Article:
The Bay Rum aftershave is a mainstay staple in men's grooming and is as old as imperialism itself. In the tropics, the disinfecting qualities of Europe's Aqua Mirabillis had to make do with the local antiseptics. We're talking about hard-core eugenol territory - West Indian Bay Leaf (Pimento remecosa), Bayberry (Myrica rub), allspice, cinnamon, cassia and of course clove buds - were steeped in a highly distilled cane sugar liquor (rum) to create a skin-burning (to say that it stings is an understatement) to help reduce the negative side effects of shaving. Bay Rum is not unlike spiced rum, so I suspect it was also consumed by sailors either before or after the shave. Because, er - why not?
There are many low-cost bay rum aftershaves in the market, and you can easily make your own if only you can get a hold of West Indian bay leaves (they are different than the Mediterranean bay laurels - Laurus nobilis).
Old Spice is a case in point, in which the bay rum theme was elevated to another level, and the romanticism of sea navigation has been well-marketed, and thankfully also well crafted. The spices are softened with geranium, vanilla, coumarin, have a distinctive carnation-like character that makes them feel more fancy and dandy-like; and the citrus add a lovely lift to the composition.
Paco Rabanne takes the medicinal qualities of spices to a whole new level by adding medicinal salicylic notes and camphor. Yet there is something very charming and manly about it nevertheless. At least as an aftershave. The balm would leave your man's cheeks glossy and smooth.
Continuing on the spice route, we have also some more sophisticated fragrances, that come in all kinds of grooming products such as Tabac Original - a delectable spicy vetiver with a heap of freshly microplanes nutmeg, woodsy-elegant allspice and clean musk dry down. And if you're after something more sophisticated (and pricy) - Equipage delivers a similar theme albeit a tad more leathery, tannin, dry and even floral with its heart of carnation.
EAU DE COLOGNE
Disinfectant qualities are not limited to spices or herbs, but also are shared with citrus oils. In addition, they have skin-softening qualities, which make them perfect for shampooing hair and softening those stubborn whiskers. I'm quite confident they're used for that purpose in many shaving creams and soaps. And in any case, a splash of old-fashioned eau de cologne type fragrance will sure create a pick-me-up effect after sitting in the chair for a while and being pampered.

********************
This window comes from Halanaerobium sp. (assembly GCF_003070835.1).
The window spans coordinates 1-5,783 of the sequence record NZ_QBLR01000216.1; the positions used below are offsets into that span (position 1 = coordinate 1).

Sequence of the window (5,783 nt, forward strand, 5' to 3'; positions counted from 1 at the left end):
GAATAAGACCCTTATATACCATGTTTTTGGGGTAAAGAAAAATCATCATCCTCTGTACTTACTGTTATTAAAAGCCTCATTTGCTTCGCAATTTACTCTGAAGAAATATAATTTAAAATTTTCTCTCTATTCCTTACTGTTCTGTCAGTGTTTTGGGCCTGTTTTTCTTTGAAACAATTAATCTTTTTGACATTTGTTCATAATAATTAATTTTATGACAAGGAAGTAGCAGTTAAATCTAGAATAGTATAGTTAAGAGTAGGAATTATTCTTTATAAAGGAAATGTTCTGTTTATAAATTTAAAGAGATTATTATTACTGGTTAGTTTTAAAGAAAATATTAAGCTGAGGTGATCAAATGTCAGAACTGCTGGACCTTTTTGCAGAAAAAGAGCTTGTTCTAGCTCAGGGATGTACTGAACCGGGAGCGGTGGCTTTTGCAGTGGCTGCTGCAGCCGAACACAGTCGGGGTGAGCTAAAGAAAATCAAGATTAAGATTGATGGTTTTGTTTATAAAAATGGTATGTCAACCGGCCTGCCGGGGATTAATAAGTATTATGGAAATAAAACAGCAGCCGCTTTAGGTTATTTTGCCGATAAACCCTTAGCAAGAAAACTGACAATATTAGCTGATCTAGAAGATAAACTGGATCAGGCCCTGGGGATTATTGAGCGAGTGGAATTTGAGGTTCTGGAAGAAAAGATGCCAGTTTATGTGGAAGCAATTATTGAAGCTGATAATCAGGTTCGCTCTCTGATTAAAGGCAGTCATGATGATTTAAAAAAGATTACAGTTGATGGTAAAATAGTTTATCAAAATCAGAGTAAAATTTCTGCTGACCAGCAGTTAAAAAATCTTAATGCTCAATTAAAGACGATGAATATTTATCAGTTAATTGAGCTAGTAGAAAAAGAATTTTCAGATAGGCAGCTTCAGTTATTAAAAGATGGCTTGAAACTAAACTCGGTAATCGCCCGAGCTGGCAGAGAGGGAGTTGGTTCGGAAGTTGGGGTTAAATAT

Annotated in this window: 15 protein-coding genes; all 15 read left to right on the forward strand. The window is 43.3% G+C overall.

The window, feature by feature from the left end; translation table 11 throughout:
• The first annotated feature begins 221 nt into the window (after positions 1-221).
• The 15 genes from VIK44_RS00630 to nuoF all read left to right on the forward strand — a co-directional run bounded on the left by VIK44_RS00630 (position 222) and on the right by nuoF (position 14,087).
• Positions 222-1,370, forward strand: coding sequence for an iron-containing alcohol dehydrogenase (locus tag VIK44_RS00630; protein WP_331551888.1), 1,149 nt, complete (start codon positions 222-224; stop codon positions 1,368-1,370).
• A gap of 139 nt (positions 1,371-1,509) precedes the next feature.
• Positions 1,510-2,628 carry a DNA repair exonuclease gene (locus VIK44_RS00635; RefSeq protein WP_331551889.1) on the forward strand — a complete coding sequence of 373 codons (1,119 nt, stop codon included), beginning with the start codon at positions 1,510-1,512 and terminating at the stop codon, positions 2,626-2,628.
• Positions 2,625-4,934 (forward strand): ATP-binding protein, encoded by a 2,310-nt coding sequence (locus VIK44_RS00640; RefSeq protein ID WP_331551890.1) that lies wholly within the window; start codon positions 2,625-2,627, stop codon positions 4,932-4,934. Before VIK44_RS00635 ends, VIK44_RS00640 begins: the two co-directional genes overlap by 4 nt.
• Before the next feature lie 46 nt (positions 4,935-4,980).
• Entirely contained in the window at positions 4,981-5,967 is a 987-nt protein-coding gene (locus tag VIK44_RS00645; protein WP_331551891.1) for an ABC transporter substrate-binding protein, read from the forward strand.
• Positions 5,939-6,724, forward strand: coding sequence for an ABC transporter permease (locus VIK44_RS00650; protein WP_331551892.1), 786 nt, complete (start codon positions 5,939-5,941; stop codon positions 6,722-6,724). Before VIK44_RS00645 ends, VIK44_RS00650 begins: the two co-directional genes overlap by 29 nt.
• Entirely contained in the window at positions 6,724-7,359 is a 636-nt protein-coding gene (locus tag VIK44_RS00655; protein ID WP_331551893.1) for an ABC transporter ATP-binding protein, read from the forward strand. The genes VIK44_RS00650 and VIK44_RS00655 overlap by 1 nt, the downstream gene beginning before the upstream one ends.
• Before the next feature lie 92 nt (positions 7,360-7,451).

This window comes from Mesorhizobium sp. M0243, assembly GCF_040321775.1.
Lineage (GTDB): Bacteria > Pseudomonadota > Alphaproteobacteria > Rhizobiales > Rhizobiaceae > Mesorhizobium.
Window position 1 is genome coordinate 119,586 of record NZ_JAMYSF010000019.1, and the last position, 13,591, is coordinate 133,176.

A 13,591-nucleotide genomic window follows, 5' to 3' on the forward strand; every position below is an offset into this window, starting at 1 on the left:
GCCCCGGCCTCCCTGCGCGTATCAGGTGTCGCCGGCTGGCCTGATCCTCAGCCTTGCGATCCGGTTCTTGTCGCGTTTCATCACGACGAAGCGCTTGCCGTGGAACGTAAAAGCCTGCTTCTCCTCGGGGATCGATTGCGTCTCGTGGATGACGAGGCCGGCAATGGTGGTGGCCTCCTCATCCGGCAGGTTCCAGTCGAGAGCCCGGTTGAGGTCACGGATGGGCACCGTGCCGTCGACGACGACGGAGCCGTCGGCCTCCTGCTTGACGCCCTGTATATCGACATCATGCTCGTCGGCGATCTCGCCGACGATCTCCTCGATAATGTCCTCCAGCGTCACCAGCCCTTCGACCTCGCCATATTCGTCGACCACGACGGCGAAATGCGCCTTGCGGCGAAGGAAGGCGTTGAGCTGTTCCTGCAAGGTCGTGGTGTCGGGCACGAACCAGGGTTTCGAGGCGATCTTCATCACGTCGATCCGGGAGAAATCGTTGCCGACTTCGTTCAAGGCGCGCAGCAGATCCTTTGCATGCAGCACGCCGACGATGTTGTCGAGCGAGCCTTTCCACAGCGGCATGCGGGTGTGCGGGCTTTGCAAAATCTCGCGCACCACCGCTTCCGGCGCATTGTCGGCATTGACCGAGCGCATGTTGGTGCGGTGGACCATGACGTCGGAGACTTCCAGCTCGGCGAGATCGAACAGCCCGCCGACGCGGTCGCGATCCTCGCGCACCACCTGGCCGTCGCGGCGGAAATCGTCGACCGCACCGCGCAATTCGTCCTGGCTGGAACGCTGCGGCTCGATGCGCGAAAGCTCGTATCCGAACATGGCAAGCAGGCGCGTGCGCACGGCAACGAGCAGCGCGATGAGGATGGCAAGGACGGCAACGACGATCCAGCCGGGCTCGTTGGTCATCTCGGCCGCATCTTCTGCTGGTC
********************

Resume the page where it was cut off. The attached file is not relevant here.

4711 is what I'd imagine a barbershop in Europe to smell like. At least in Germany, where it is one of the most iconic and most favourable smells. My grandmother (a Berlin native) remembers her own grandmother and mother wearing it. And judsing by the large sized bottles of 800 mL and even a full litre - this Aqua Mirabillis is used in a rather utilitarian way to this day.
English Leather has a bit of a misleading name. It smells more like a soapy eau de cologne with tobacco base notes than anything else. That's due to plenty of linalyl acetate (the primary ingredient in petitgrain and also in lavender). In any case, it's affordable and rather chic although I have a suspicion they've significantly tampered with the formula.
Pino Silvestre, a pine-and-moss themed coniferous cologne that used to have a fantastic natural glow about it but was sadly reformulated without the oaks. With a price point that is still as low as ever, a bottle that look like a green pine-cone still and a box that provides enough amusing material for a bathroom read - perhaps all can be forgiven. Or maybe not...
For those wanting to spend a little more mulah and achieve a fancier citrusy, classically gentlemanly barbershop effect, consider splurging in a bottle of Azzaro - a slightly anisic lavender Fougère with a distinctive juicy-citrus and herbaceous combination of basil and tarragon. That is what I'd imagine gentlemen in Italia to splash on their face before going out on the town. And then of course there is the even juicier, refined and beloved Eau Sauvage the epitome of masculine fragrances, barbershop or otherwise.